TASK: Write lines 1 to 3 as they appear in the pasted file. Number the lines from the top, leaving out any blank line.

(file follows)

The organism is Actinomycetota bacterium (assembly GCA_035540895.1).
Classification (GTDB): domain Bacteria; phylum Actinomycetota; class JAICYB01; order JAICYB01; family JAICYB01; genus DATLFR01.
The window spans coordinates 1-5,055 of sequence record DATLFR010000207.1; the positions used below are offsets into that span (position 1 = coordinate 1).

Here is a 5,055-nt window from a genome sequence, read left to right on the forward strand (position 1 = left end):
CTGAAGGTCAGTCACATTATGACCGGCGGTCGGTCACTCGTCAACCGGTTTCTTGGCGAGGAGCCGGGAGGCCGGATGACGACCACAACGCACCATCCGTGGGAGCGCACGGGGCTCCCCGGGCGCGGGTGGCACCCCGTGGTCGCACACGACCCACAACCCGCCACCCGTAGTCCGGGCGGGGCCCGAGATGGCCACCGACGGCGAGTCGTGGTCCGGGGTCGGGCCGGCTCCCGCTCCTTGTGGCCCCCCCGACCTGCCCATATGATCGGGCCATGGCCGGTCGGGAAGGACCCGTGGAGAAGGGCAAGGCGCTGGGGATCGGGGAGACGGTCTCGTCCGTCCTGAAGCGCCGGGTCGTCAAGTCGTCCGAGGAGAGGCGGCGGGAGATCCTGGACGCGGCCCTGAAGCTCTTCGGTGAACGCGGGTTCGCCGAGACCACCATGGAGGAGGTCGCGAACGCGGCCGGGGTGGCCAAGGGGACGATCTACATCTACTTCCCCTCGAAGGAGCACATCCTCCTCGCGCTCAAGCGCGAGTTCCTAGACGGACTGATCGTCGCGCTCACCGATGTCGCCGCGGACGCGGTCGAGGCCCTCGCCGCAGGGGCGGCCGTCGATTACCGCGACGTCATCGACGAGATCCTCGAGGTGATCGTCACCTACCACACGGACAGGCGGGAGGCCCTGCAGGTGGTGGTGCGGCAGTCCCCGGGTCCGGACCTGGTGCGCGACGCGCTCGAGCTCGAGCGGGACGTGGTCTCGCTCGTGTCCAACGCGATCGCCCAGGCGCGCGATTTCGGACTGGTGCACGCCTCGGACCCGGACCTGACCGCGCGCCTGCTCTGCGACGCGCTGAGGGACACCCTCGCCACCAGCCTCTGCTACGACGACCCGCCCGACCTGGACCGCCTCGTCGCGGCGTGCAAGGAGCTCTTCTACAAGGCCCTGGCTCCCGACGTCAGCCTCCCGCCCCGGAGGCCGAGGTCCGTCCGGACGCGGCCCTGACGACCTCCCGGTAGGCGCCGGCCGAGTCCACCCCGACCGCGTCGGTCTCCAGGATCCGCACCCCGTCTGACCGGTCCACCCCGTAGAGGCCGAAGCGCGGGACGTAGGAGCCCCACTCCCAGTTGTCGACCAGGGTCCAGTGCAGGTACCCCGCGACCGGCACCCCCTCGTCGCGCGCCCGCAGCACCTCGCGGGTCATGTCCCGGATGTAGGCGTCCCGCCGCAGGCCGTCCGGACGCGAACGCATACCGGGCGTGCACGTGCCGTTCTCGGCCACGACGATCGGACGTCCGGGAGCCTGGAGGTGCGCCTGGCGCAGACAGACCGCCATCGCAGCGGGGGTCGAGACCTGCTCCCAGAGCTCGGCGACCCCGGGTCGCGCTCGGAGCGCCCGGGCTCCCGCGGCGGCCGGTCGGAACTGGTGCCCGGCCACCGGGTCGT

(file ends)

The organism is Actinomycetota bacterium (assembly GCA_035540895.1).
Classification (GTDB): domain Bacteria; phylum Actinomycetota; class JAICYB01; order JAICYB01; family JAICYB01; genus DATLFR01.
The window spans coordinates 1-5,055 of sequence record DATLFR010000207.1; the positions used below are offsets into that span (position 1 = coordinate 1).